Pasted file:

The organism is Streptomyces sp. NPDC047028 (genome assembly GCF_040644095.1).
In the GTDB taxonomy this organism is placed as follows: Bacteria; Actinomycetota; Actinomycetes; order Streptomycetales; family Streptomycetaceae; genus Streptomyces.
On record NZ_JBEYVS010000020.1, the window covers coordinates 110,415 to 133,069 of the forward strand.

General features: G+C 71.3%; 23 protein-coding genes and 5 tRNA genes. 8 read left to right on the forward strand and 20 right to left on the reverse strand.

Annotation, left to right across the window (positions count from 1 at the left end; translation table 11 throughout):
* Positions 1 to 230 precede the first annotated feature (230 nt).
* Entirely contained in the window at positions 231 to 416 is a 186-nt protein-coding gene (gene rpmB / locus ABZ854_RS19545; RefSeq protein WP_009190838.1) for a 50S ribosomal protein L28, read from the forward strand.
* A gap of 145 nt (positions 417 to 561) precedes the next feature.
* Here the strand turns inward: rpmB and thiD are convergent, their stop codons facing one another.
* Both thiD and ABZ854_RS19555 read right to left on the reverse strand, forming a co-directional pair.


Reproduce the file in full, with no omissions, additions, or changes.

The organism is Streptomyces sp. NPDC047028 (genome assembly GCF_040644095.1).
In the GTDB taxonomy this organism is placed as follows: Bacteria; Actinomycetota; Actinomycetes; order Streptomycetales; family Streptomycetaceae; genus Streptomyces.
On record NZ_JBEYVS010000020.1, the window covers coordinates 110,415 to 133,069 of the forward strand.

General features: G+C 71.3%; 23 protein-coding genes and 5 tRNA genes. 8 read left to right on the forward strand and 20 right to left on the reverse strand.

Annotation, left to right across the window (positions count from 1 at the left end; translation table 11 throughout):
* Positions 1 to 230 precede the first annotated feature (230 nt).
* Entirely contained in the window at positions 231 to 416 is a 186-nt protein-coding gene (gene rpmB / locus ABZ854_RS19545; RefSeq protein WP_009190838.1) for a 50S ribosomal protein L28, read from the forward strand.
* A gap of 145 nt (positions 417 to 561) precedes the next feature.
* Here the strand turns inward: rpmB and thiD are convergent, their stop codons facing one another.
* Both thiD and ABZ854_RS19555 read right to left on the reverse strand, forming a co-directional pair.